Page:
WE stopped under the willows by Kempton Park, and lunched. A pleasant grass plateau, along by the water's edge, overhung by willows. We had just commenced the third course - bread and jam - when a gentleman in shirt-sleeves and a short pipe came along, and wanted to know if we knew that we were trespassing. We said we hadn't given the matter sufficient consideration, but that, if he assured us on his word as a gentleman that we WERE trespassing, we would, without hesitation, believe it. Harris, who is of a chummy disposition, offered him a bit of bread and jam. I fancy he must have belonged to some society sworn to abstain from bread and jam; for he declined it quite gruffly.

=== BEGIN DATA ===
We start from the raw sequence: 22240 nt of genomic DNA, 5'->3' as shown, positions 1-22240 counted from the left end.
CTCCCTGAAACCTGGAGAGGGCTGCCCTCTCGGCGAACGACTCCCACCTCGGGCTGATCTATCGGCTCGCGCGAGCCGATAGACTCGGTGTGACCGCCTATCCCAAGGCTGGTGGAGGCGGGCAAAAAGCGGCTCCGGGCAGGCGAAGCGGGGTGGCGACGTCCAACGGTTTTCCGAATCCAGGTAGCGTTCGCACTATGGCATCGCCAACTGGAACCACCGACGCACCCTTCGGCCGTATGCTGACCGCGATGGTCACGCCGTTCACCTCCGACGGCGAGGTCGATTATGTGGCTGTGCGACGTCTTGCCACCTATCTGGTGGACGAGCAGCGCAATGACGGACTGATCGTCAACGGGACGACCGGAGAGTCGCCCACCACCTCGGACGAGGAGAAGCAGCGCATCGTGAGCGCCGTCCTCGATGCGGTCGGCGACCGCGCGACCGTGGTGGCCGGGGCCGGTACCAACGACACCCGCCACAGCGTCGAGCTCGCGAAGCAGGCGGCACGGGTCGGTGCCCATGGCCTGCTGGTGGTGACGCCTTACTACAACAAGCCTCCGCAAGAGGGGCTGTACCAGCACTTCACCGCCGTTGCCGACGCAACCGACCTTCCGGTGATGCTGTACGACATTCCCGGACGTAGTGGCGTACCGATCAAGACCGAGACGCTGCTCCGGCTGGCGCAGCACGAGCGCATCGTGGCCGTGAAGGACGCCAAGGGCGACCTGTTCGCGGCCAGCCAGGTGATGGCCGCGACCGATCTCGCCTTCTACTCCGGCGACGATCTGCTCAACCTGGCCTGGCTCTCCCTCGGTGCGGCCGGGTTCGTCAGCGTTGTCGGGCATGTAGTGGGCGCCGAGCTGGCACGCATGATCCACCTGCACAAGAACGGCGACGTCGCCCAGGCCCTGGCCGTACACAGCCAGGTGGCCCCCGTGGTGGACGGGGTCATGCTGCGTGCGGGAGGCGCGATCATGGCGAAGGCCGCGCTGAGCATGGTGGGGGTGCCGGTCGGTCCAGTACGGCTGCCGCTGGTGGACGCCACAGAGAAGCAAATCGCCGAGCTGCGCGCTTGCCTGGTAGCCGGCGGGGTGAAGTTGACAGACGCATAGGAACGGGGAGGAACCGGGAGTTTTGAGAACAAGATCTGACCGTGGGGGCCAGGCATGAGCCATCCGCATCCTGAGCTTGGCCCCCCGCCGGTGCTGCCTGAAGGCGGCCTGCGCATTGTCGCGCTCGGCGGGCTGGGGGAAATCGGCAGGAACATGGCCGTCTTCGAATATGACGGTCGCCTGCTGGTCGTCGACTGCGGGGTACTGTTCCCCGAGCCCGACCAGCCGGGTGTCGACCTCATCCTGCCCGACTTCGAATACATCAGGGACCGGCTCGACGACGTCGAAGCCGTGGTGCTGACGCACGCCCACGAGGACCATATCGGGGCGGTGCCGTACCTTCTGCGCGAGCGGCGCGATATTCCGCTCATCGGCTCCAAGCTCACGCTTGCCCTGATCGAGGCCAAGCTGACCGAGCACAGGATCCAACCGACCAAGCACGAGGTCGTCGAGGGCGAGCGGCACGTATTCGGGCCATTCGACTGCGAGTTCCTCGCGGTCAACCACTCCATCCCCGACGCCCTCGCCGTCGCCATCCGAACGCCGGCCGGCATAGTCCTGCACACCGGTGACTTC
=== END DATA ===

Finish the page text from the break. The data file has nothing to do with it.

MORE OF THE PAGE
Of course, all he really wanted was a shilling. There are a certain number of riverside roughs who make quite an income, during the summer, by slouching about the banks and blackmailing weak-minded noodles in this way. If these men had their way they would close the river Thames altogether. They draw chains across from bank to bank, and nail huge notice-boards on every tree. The sight of those notice-boards rouses every evil instinct in my nature.
I mentioned these feelings of mine to Harris. He said he not only felt he wanted to kill the man who caused the boards to be put up, but that he should like to slaughter the whole of his family and all his friends and relations, and then burn down his house. This seemed to me to be going too far, and I said so to Harris; but he answered:
"Not a bit of it. Serve 'em all jolly well right, and I'd go and sing comic songs on the ruins."